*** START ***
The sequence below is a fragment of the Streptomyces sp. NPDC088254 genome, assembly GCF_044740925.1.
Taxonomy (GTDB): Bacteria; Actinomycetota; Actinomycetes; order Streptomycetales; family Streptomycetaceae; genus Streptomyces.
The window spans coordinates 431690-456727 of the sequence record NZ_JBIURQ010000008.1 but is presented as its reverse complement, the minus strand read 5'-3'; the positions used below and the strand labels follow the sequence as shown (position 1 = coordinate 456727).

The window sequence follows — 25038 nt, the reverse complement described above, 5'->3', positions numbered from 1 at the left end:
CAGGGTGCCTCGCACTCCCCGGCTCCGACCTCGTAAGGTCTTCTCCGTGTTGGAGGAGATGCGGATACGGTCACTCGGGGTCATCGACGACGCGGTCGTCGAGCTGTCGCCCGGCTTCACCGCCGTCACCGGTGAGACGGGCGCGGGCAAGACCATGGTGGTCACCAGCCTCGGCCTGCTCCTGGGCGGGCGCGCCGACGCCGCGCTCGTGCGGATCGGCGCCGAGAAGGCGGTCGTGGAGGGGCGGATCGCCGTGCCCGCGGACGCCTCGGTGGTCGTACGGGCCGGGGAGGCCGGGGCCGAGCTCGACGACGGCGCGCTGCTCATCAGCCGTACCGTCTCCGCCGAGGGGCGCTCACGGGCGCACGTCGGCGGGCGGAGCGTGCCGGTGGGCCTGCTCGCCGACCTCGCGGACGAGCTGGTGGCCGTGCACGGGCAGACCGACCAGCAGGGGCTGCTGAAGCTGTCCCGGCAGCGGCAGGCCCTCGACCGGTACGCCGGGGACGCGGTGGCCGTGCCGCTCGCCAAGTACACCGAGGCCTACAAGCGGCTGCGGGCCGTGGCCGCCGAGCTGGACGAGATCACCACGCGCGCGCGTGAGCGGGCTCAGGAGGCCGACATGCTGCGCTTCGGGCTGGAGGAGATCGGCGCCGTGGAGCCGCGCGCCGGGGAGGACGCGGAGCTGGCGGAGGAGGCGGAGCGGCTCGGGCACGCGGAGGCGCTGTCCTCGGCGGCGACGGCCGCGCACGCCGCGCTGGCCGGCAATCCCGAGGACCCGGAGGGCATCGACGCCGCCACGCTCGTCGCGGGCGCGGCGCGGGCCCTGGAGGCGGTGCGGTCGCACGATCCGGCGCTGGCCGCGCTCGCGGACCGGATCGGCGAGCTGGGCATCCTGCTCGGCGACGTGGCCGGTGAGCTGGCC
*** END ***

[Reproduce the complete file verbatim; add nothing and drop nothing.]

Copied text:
The sequence below is a fragment of the Streptomyces sp. NPDC088254 genome, assembly GCF_044740925.1.
Taxonomy (GTDB): Bacteria; Actinomycetota; Actinomycetes; order Streptomycetales; family Streptomycetaceae; genus Streptomyces.
The window spans coordinates 431690-456727 of the sequence record NZ_JBIURQ010000008.1 but is presented as its reverse complement, the minus strand read 5'-3'; the positions used below and the strand labels follow the sequence as shown (position 1 = coordinate 456727).

The window sequence follows — 25038 nt, the reverse complement described above, 5'->3', positions numbered from 1 at the left end:
CAGGGTGCCTCGCACTCCCCGGCTCCGACCTCGTAAGGTCTTCTCCGTGTTGGAGGAGATGCGGATACGGTCACTCGGGGTCATCGACGACGCGGTCGTCGAGCTGTCGCCCGGCTTCACCGCCGTCACCGGTGAGACGGGCGCGGGCAAGACCATGGTGGTCACCAGCCTCGGCCTGCTCCTGGGCGGGCGCGCCGACGCCGCGCTCGTGCGGATCGGCGCCGAGAAGGCGGTCGTGGAGGGGCGGATCGCCGTGCCCGCGGACGCCTCGGTGGTCGTACGGGCCGGGGAGGCCGGGGCCGAGCTCGACGACGGCGCGCTGCTCATCAGCCGTACCGTCTCCGCCGAGGGGCGCTCACGGGCGCACGTCGGCGGGCGGAGCGTGCCGGTGGGCCTGCTCGCCGACCTCGCGGACGAGCTGGTGGCCGTGCACGGGCAGACCGACCAGCAGGGGCTGCTGAAGCTGTCCCGGCAGCGGCAGGCCCTCGACCGGTACGCCGGGGACGCGGTGGCCGTGCCGCTCGCCAAGTACACCGAGGCCTACAAGCGGCTGCGGGCCGTGGCCGCCGAGCTGGACGAGATCACCACGCGCGCGCGTGAGCGGGCTCAGGAGGCCGACATGCTGCGCTTCGGGCTGGAGGAGATCGGCGCCGTGGAGCCGCGCGCCGGGGAGGACGCGGAGCTGGCGGAGGAGGCGGAGCGGCTCGGGCACGCGGAGGCGCTGTCCTCGGCGGCGACGGCCGCGCACGCCGCGCTGGCCGGCAATCCCGAGGACCCGGAGGGCATCGACGCCGCCACGCTCGTCGCGGGCGCGGCGCGGGCCCTGGAGGCGGTGCGGTCGCACGATCCGGCGCTGGCCGCGCTCGCGGACCGGATCGGCGAGCTGGGCATCCTGCTCGGCGACGTGGCCGGTGAGCTGGCC